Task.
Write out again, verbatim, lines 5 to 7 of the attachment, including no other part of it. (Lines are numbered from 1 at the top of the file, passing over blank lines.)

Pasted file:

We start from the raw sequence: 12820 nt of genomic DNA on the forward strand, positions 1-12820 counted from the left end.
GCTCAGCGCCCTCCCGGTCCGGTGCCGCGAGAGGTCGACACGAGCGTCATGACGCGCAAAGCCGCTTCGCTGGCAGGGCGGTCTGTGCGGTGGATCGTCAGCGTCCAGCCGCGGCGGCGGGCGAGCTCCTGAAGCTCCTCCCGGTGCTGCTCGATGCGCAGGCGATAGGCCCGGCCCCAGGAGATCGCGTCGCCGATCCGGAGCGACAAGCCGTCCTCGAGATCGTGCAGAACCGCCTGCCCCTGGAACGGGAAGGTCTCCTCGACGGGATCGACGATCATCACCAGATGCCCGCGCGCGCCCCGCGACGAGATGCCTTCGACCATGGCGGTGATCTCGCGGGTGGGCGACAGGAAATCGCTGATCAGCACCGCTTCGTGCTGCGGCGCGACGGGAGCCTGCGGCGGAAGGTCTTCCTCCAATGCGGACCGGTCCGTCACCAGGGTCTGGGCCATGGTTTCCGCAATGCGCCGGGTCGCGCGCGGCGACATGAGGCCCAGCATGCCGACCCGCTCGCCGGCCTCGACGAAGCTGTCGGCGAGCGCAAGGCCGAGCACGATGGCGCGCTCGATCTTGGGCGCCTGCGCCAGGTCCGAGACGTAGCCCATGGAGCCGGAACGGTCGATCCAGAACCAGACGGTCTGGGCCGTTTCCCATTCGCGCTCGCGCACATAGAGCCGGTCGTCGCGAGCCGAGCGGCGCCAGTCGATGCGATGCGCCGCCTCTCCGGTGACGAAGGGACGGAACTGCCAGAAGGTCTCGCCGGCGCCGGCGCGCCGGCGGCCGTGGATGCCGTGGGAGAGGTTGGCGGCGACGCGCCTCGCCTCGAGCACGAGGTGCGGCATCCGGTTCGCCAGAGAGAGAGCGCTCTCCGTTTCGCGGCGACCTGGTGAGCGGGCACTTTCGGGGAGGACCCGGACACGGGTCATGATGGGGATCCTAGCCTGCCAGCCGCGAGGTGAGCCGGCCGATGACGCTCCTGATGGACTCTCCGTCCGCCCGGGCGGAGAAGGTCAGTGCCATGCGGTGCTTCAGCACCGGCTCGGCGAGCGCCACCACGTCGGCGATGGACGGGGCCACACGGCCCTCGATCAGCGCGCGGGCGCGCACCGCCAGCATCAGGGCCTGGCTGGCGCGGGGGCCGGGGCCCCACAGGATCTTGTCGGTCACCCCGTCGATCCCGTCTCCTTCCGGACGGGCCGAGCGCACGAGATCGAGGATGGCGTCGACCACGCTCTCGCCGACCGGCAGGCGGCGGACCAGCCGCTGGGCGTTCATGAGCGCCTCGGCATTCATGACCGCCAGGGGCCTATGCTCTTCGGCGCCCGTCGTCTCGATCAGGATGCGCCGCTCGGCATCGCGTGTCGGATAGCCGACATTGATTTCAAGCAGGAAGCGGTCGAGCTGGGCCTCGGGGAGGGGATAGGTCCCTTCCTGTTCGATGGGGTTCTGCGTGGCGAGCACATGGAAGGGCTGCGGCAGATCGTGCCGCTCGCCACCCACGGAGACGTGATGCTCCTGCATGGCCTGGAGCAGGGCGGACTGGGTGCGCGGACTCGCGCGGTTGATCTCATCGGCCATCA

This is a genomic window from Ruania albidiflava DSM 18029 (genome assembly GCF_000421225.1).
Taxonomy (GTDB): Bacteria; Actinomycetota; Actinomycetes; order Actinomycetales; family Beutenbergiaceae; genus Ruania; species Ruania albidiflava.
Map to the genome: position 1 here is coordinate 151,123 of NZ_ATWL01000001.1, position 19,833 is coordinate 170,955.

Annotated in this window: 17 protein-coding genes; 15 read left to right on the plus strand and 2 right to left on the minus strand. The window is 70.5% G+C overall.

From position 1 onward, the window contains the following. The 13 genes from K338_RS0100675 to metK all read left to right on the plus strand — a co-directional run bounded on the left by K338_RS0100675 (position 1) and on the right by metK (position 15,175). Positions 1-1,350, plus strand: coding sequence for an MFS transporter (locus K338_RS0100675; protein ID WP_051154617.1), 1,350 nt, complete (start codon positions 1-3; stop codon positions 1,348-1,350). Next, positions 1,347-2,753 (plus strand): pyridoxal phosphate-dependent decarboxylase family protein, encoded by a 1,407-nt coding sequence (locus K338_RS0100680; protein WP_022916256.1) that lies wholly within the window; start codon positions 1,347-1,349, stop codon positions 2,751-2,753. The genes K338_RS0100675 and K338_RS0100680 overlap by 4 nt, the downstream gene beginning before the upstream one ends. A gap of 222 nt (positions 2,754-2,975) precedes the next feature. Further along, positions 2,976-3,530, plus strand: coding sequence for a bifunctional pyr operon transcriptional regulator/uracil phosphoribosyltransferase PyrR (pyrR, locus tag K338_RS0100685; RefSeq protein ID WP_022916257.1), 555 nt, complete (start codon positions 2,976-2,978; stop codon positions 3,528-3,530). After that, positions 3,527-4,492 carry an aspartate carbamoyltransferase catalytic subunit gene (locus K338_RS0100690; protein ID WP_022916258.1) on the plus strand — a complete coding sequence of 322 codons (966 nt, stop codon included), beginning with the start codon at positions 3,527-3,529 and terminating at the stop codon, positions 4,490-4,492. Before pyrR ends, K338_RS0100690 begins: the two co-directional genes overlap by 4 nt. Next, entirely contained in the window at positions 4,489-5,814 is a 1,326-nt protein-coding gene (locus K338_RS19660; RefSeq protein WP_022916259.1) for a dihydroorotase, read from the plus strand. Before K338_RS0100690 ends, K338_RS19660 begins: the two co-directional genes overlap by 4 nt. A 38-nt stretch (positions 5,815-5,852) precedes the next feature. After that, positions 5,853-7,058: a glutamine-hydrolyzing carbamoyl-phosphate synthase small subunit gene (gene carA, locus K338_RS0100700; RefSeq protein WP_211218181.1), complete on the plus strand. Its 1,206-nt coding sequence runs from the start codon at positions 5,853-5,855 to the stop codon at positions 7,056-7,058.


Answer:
Map to the genome: position 1 here is coordinate 151,123 of NZ_ATWL01000001.1, position 19,833 is coordinate 170,955.

Annotated in this window: 17 protein-coding genes; 15 read left to right on the plus strand and 2 right to left on the minus strand. The window is 70.5% G+C overall.

From position 1 onward, the window contains the following. The 13 genes from K338_RS0100675 to metK all read left to right on the plus strand — a co-directional run bounded on the left by K338_RS0100675 (position 1) and on the right by metK (position 15,175). Positions 1-1,350, plus strand: coding sequence for an MFS transporter (locus K338_RS0100675; protein ID WP_051154617.1), 1,350 nt, complete (start codon positions 1-3; stop codon positions 1,348-1,350). Next, positions 1,347-2,753 (plus strand): pyridoxal phosphate-dependent decarboxylase family protein, encoded by a 1,407-nt coding sequence (locus K338_RS0100680; protein WP_022916256.1) that lies wholly within the window; start codon positions 1,347-1,349, stop codon positions 2,751-2,753. The genes K338_RS0100675 and K338_RS0100680 overlap by 4 nt, the downstream gene beginning before the upstream one ends. A gap of 222 nt (positions 2,754-2,975) precedes the next feature. Further along, positions 2,976-3,530, plus strand: coding sequence for a bifunctional pyr operon transcriptional regulator/uracil phosphoribosyltransferase PyrR (pyrR, locus tag K338_RS0100685; RefSeq protein ID WP_022916257.1), 555 nt, complete (start codon positions 2,976-2,978; stop codon positions 3,528-3,530). After that, positions 3,527-4,492 carry an aspartate carbamoyltransferase catalytic subunit gene (locus K338_RS0100690; protein ID WP_022916258.1) on the plus strand — a complete coding sequence of 322 codons (966 nt, stop codon included), beginning with the start codon at positions 3,527-3,529 and terminating at the stop codon, positions 4,490-4,492. Before pyrR ends, K338_RS0100690 begins: the two co-directional genes overlap by 4 nt. Next, entirely contained in the window at positions 4,489-5,814 is a 1,326-nt protein-coding gene (locus K338_RS19660; RefSeq protein WP_022916259.1) for a dihydroorotase, read from the plus strand. Before K338_RS0100690 ends, K338_RS19660 begins: the two co-directional genes overlap by 4 nt. A 38-nt stretch (positions 5,815-5,852) precedes the next feature. After that, positions 5,853-7,058: a glutamine-hydrolyzing carbamoyl-phosphate synthase small subunit gene (gene carA, locus K338_RS0100700; RefSeq protein WP_211218181.1), complete on the plus strand. Its 1,206-nt coding sequence runs from the start codon at positions 5,853-5,855 to the stop codon at positions 7,056-7,058.